1.4. HTTP Headers: Request and Response

 

Categories of headers

HTTP headers are pieces of information exchanged between a web browser and a web server within the framework of the Hypertext Transfer Protocol (HTTP). They contain metadata about a request or response, such as content type, encoding, content length, date, time, and more.

The functioning principle of HTTP headers involves appending them to a request or response as a text string. This string begins with the header name, followed by a colon and a space, and then the header value. For example:

Content-Type: text/htmlContent-Length: 1024Date: Mon, 13 Mar 2023 20:34:56 GMT

HTTP headers can be categorized as follows:

  1. General Headers - applicable to any type of message. For instance, the "Connection" header specifies whether the connection should be closed after transmitting the message.
  2. Request Headers - headers sent by the client in a request to the server. For example, the "User-Agent" header indicates the browser used by the client.
  3. Response Headers - headers sent by the server in response to a client's request. For instance, the "Content-Type" header specifies the type of content to be delivered to the client.
  4. Extension Headers - non-standard headers added by developers to address specific tasks.

In turn, request and response headers are subdivided into the following subcategories:

  • Caching Headers - boost website performance by caching rarely changing data (media files, documents, CSS page styles) as local copies on end devices or proxy servers. This way, the server doesn't need to transmit all the data, just a small portion, saving bandwidth and loading pages faster. We will delve into the caching mechanism in detail in one of the upcoming articles.
  • Security Headers - encompass a wide array of headers offering mechanisms for user authentication and protection against hacking attacks. We'll also examine them closely in one of the upcoming lessons.
  • Proxy Server Headers - they are not numerous and are used to interact with proxy servers, which are widely employed nowadays.

Let's examine some headers using simple examples.

 

Request Headers

Descript of HTTP Request headers

Certainly, here's the translation of the meanings:

  1. The request was directed to the server with the name website.com (Host: website.com). This header is particularly important when multiple different websites are hosted on one server, and all are accessible through the same address and port. Thanks to the Host header, the web server knows which site the request is intended for.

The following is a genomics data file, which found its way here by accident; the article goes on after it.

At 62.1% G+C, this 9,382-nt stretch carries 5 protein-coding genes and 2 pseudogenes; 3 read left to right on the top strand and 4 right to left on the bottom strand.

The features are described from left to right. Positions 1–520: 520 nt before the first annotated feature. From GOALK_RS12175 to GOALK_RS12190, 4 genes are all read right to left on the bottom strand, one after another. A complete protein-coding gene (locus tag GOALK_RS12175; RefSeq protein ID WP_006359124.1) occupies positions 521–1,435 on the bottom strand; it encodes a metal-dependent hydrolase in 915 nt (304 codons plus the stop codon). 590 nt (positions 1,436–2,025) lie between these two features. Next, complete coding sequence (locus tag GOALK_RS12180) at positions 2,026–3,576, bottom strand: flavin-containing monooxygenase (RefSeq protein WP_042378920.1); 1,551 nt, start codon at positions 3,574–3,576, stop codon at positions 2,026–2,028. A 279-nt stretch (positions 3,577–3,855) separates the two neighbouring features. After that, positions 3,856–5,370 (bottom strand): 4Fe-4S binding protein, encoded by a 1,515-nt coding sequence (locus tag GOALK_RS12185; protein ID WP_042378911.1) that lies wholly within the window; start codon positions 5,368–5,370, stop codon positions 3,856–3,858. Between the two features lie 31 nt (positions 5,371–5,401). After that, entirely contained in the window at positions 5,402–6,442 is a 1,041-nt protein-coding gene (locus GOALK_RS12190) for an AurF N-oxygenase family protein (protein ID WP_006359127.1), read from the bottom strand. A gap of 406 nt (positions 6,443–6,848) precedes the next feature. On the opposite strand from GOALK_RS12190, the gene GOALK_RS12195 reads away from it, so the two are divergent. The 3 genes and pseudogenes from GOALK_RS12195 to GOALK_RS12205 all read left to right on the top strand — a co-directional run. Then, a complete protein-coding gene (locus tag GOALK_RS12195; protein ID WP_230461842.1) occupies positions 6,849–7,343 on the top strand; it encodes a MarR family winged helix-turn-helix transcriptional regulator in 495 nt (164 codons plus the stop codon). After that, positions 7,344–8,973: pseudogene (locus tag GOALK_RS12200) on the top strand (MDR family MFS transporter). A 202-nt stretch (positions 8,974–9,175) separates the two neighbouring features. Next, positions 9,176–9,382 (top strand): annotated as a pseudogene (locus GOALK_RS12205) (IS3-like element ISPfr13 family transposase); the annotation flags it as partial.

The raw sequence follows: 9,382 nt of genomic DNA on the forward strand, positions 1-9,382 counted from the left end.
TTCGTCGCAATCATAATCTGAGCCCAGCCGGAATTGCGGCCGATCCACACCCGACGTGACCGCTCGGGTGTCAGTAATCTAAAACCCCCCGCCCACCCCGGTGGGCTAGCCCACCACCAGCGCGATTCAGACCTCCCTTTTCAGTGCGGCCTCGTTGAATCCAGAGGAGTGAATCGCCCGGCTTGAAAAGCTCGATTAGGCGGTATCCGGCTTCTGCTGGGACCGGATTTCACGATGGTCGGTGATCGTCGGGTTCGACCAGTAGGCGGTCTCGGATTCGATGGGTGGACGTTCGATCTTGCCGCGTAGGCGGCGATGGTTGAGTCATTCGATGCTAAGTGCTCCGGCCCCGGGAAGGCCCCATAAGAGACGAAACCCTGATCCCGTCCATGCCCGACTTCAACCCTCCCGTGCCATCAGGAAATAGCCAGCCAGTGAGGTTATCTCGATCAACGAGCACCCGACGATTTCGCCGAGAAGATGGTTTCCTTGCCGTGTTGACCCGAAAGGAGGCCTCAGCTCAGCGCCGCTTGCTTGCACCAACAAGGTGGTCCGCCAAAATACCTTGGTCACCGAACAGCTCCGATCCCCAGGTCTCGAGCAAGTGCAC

1. The client sending the request informs the server that it can accept and process data only in one of the specified formats, namely HTML or XML pages, WEBP images, and PDF files.
  1. Furthermore, the request to the website was made from the site https://eshop.com, indicating that there was a link to the website.com on this site and the user clicked on it. By the way, the Referrer header is used by advertising and marketing agencies to track user activity.
  1. Keep the connection active after transmitting data (Connection: keep-alive).
  1. The User-Agent provides information about the browser type, its version, and the operating system. In this case, the request was made from a Chrome browser version 110 installed on a 64-bit Windows system.

Below are a few more examples of User-Agents for different types of browsers:

Examples of different Browser User Agents

 

Response headers

Description of HTTP Response headers

Certainly, here's the translation of the meanings:

  1. The server provided the client with an HTML page encoded in UTF-8.
  2. Apache version 2.4.1 is used as the web server. This header doesn't affect the operation of browsers and other clients, and for security reasons, it's recommended to turn it off.
  3. To remember the client/user, the server generated a unique session identifier, which is passed through cookies. When the browser receives cookies from the server, it sends them back to the server with all subsequent requests. This way, the server will know and "remember" the user. We will delve into how sessions work in more detail in one of the upcoming lessons.
  4. The server informs that the transmitted data can be cached for up to 36000 seconds (Cache-Control: max-age=36000). After this period, the browser will remove the cached data.
  5. Since the server sent an HTML page in the response body, it also indicates the length of the transmitted data in bytes, in our case, 4543 bytes.

These are not all the headers, but I hope you have a general understanding of what they represent and how they work. In the subsequent lessons, we will continue to study headers.